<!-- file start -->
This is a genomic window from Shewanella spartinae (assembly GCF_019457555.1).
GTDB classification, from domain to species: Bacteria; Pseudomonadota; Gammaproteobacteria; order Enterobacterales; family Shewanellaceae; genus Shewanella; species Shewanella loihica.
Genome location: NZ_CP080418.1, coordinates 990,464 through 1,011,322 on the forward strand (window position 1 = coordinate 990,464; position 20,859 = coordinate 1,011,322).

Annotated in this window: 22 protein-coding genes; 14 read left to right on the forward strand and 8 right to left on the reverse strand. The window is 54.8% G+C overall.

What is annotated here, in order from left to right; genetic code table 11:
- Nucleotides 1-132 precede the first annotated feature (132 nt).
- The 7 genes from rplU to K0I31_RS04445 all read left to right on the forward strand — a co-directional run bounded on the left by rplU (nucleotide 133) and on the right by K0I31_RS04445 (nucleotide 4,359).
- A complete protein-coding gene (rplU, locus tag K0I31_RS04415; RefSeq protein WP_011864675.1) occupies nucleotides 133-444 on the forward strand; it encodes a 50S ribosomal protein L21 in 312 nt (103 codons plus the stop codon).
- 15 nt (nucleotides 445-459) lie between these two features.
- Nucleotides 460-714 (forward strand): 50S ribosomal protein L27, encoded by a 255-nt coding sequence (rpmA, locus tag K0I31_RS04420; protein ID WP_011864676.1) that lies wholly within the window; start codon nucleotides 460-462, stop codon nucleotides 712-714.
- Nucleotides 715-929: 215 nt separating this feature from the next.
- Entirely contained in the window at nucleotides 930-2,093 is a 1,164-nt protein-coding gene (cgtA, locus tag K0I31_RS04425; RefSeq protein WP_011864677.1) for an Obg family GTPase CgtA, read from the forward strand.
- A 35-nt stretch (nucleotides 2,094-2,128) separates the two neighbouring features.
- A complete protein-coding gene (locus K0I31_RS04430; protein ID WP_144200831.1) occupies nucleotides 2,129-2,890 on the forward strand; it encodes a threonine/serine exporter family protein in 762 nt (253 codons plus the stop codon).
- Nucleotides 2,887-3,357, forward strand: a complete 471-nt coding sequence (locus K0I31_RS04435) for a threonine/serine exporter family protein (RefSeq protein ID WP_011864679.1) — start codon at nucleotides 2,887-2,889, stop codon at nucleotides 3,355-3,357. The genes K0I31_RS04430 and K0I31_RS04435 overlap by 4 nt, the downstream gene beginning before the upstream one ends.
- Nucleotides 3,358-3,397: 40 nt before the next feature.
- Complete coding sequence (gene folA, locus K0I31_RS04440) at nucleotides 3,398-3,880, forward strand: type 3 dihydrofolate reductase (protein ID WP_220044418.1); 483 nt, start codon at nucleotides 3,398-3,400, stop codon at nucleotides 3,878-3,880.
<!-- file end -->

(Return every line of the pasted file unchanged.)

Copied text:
This is a genomic window from Shewanella spartinae (assembly GCF_019457555.1).
GTDB classification, from domain to species: Bacteria; Pseudomonadota; Gammaproteobacteria; order Enterobacterales; family Shewanellaceae; genus Shewanella; species Shewanella loihica.
Genome location: NZ_CP080418.1, coordinates 990,464 through 1,011,322 on the forward strand (window position 1 = coordinate 990,464; position 20,859 = coordinate 1,011,322).

Annotated in this window: 22 protein-coding genes; 14 read left to right on the forward strand and 8 right to left on the reverse strand. The window is 54.8% G+C overall.

What is annotated here, in order from left to right; genetic code table 11:
- Nucleotides 1-132 precede the first annotated feature (132 nt).
- The 7 genes from rplU to K0I31_RS04445 all read left to right on the forward strand — a co-directional run bounded on the left by rplU (nucleotide 133) and on the right by K0I31_RS04445 (nucleotide 4,359).
- A complete protein-coding gene (rplU, locus tag K0I31_RS04415; RefSeq protein WP_011864675.1) occupies nucleotides 133-444 on the forward strand; it encodes a 50S ribosomal protein L21 in 312 nt (103 codons plus the stop codon).
- 15 nt (nucleotides 445-459) lie between these two features.
- Nucleotides 460-714 (forward strand): 50S ribosomal protein L27, encoded by a 255-nt coding sequence (rpmA, locus tag K0I31_RS04420; protein ID WP_011864676.1) that lies wholly within the window; start codon nucleotides 460-462, stop codon nucleotides 712-714.
- Nucleotides 715-929: 215 nt separating this feature from the next.
- Entirely contained in the window at nucleotides 930-2,093 is a 1,164-nt protein-coding gene (cgtA, locus tag K0I31_RS04425; RefSeq protein WP_011864677.1) for an Obg family GTPase CgtA, read from the forward strand.
- A 35-nt stretch (nucleotides 2,094-2,128) separates the two neighbouring features.
- A complete protein-coding gene (locus K0I31_RS04430; protein ID WP_144200831.1) occupies nucleotides 2,129-2,890 on the forward strand; it encodes a threonine/serine exporter family protein in 762 nt (253 codons plus the stop codon).
- Nucleotides 2,887-3,357, forward strand: a complete 471-nt coding sequence (locus K0I31_RS04435) for a threonine/serine exporter family protein (RefSeq protein ID WP_011864679.1) — start codon at nucleotides 2,887-2,889, stop codon at nucleotides 3,355-3,357. The genes K0I31_RS04430 and K0I31_RS04435 overlap by 4 nt, the downstream gene beginning before the upstream one ends.
- Nucleotides 3,358-3,397: 40 nt before the next feature.
- Complete coding sequence (gene folA, locus K0I31_RS04440) at nucleotides 3,398-3,880, forward strand: type 3 dihydrofolate reductase (protein ID WP_220044418.1); 483 nt, start codon at nucleotides 3,398-3,400, stop codon at nucleotides 3,878-3,880.